Social media platforms like Instagram, Facebook, and Twitter have become a common way for people of all ages to communicate and express themselves. Millions of individuals post detailed information, such as photos, personal opinions, and highlights of their lives without realizing the risks it poses. Social media mistakes can even impact the ability to collect compensation in a personal injury claim.
After being involved in a car accident, it can be tempting to share the incident with friends and family on various social media sites. However, doing so can be a big mistake, as lawyers and insurance companies may be scoping out your social media profiles. This is especially the case if you are missing work because of a car accident. Posting photos of a fun night out or a weekend trip can damage your credibility as to whether your injuries are serious enough to warrant the compensation for which you are filing. If you are involved in a car accident, it is advisable to put all of your social media accounts on private mode.
How Can Information Be Used Against Me?
Any posts or photos may unintentionally provide information that seems inconsistent with your injuries, such as a simple picture that shows you looking happy and healthy. Attorneys and claim adjusters might argue that you are getting on with your life as usual and are exaggerating your injuries.
Under Pennsylvania law, both the insurance company and defense counsel have the right to demand access to social media accounts to gather any evidence that is relevant to the case. This includes photos, videos, timeline conversations, and location check-ins. Anything you post and say can be used against you.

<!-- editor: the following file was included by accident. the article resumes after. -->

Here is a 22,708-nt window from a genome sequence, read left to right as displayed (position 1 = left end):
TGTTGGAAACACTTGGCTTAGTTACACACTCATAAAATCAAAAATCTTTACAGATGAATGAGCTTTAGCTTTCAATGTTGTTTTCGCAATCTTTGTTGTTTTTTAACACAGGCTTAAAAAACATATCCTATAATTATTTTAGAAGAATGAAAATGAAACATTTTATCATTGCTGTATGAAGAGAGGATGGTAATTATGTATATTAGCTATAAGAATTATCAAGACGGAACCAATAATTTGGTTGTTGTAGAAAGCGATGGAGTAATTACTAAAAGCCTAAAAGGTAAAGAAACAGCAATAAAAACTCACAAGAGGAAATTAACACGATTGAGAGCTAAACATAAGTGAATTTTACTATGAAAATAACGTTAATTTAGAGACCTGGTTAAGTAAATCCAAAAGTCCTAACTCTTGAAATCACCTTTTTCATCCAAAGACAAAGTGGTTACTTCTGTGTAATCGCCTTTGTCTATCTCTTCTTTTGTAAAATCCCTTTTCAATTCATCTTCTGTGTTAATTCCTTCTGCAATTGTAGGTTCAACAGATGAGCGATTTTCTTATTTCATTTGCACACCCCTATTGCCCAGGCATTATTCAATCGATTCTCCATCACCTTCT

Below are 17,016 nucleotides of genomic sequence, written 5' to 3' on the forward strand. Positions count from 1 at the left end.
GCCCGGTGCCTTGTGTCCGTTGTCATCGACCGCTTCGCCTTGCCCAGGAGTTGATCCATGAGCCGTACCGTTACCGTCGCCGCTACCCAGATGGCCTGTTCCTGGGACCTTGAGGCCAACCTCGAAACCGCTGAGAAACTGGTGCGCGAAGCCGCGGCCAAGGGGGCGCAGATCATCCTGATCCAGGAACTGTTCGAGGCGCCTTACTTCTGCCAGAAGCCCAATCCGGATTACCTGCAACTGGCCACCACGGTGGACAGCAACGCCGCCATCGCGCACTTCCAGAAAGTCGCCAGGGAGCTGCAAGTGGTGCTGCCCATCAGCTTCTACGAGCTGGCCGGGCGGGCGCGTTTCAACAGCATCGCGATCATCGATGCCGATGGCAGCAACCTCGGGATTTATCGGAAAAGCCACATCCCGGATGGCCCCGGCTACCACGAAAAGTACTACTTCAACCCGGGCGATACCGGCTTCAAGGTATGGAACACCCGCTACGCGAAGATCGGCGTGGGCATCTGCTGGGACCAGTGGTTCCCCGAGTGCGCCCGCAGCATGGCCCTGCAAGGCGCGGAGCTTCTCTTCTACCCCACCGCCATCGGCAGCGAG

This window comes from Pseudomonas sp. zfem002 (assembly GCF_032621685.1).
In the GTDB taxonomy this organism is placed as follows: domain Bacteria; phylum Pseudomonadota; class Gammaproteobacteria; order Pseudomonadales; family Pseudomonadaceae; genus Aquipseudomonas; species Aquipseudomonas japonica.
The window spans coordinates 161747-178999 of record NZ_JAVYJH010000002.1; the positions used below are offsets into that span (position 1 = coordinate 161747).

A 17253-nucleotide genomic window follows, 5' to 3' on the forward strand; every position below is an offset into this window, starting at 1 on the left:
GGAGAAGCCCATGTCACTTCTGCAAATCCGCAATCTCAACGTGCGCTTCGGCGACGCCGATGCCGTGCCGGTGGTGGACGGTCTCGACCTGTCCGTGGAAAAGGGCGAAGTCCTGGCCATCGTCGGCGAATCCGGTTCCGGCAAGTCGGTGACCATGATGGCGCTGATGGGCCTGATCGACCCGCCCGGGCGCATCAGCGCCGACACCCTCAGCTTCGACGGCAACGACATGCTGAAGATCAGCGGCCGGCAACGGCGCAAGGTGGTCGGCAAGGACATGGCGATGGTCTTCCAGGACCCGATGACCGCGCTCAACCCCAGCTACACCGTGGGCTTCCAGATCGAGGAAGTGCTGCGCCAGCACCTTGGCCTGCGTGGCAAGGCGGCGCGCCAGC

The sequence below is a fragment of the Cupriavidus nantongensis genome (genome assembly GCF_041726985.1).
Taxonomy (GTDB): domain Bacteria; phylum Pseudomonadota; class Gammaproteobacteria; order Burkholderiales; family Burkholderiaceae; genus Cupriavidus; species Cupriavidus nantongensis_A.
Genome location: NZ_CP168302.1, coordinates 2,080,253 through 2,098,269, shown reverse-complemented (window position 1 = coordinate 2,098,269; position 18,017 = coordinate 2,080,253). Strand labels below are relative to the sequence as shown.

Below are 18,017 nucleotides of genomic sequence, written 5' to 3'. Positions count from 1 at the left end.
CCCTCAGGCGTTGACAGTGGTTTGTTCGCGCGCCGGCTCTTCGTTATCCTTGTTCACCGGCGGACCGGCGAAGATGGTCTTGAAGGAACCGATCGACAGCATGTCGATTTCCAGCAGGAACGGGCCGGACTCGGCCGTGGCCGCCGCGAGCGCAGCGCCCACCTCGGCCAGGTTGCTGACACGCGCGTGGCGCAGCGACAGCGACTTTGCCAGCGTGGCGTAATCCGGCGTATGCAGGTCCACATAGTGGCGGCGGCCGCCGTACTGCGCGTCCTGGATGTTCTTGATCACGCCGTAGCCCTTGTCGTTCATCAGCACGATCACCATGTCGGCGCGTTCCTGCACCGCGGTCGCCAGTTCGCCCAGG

What Kinds of Posts Can Be Damaging?
Photos depicting your physical injuries and any damage to your vehicle can be used to contradict elements of your claim. However, it does not matter whether the information you post directly involves your accident or not. Even information posted on social media before the car accident may be discovered and used by defense counsel to argue that you drove distracted and may have been partially responsible for the crash.
Other strategies often employed by opposing representatives include looking for photos of you out dancing with friends or on vacation with family shortly after the car accident. Defense counsel and insurance companies can use these photos as evidence that your injuries are not limiting enough to merit the damages you are seeking.
It is not necessary that your friends on social media receive daily updates on your medical condition or anything else related to your car accident. Detailed posts are regularly used by insurance companies, lawyers, and judges to poke holes in plaintiffs’ version of events.
What Should I Do About Information I Already Posted?
Once you post something live on social media, it is unethical for you to delete it or for your attorney to suggest the same. It can potentially be considered destruction of evidence. The best thing to do is suspend all online social media activity as soon as possible after a car accident and your decision to file a lawsuit.
It is also important to remember that while you may not post about your car accident, others might post things about you. Keep an eye out for any photos you may be tagged in, and let your friends know in advance that you do not want to be included in their posts. It is also important to refrain from commenting on other people’s social media sites.
If you have been injured in a car accident and have questions about the influence of social media, be sure to contact an experienced lawyer. Many motorists suffer severe injuries from car accidents every year in Pennsylvania. It is important to consult with a knowledgeable lawyer to discuss liability and all possible claims.
Media Car Accident Lawyers at Eckell Sparks Advocate for Injured Car Accident Survivors
Our Media car accident lawyers at Eckell, Sparks, Levy, Auerbach, Monte, Sloane, Matthews & Auslander, P.C. have a reputation for providing skilled legal services. To learn more and to schedule an initial consultation, call us at 610-565-3701 or contact us online. Located in Media and West Chester, Pennsylvania, we proudly serve clients in Delaware County, Chester County, and Montgomery County.